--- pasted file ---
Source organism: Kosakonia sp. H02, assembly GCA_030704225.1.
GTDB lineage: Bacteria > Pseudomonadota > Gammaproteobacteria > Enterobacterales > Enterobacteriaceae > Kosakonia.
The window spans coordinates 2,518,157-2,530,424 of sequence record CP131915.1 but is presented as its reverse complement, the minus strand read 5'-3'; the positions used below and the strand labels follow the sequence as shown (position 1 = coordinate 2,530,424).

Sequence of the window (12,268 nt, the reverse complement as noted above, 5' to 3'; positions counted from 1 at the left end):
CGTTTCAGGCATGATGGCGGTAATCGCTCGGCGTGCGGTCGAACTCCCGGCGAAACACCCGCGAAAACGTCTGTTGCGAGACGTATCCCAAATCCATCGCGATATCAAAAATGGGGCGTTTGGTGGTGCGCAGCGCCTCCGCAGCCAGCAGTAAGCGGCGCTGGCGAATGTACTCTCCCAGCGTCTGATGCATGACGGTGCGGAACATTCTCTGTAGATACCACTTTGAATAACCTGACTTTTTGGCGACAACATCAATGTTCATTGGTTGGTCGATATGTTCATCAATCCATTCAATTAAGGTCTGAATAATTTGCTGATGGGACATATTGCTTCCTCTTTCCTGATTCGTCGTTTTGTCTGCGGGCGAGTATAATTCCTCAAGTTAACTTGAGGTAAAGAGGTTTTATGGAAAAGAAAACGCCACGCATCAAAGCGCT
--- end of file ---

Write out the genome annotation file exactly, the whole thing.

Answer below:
Source organism: Kosakonia sp. H02, assembly GCA_030704225.1.
GTDB lineage: Bacteria > Pseudomonadota > Gammaproteobacteria > Enterobacterales > Enterobacteriaceae > Kosakonia.
The window spans coordinates 2,518,157-2,530,424 of sequence record CP131915.1 but is presented as its reverse complement, the minus strand read 5'-3'; the positions used below and the strand labels follow the sequence as shown (position 1 = coordinate 2,530,424).

Sequence of the window (12,268 nt, the reverse complement as noted above, 5' to 3'; positions counted from 1 at the left end):
CGTTTCAGGCATGATGGCGGTAATCGCTCGGCGTGCGGTCGAACTCCCGGCGAAACACCCGCGAAAACGTCTGTTGCGAGACGTATCCCAAATCCATCGCGATATCAAAAATGGGGCGTTTGGTGGTGCGCAGCGCCTCCGCAGCCAGCAGTAAGCGGCGCTGGCGAATGTACTCTCCCAGCGTCTGATGCATGACGGTGCGGAACATTCTCTGTAGATACCACTTTGAATAACCTGACTTTTTGGCGACAACATCAATGTTCATTGGTTGGTCGATATGTTCATCAATCCATTCAATTAAGGTCTGAATAATTTGCTGATGGGACATATTGCTTCCTCTTTCCTGATTCGTCGTTTTGTCTGCGGGCGAGTATAATTCCTCAAGTTAACTTGAGGTAAAGAGGTTTTATGGAAAAGAAAACGCCACGCATCAAAGCGCT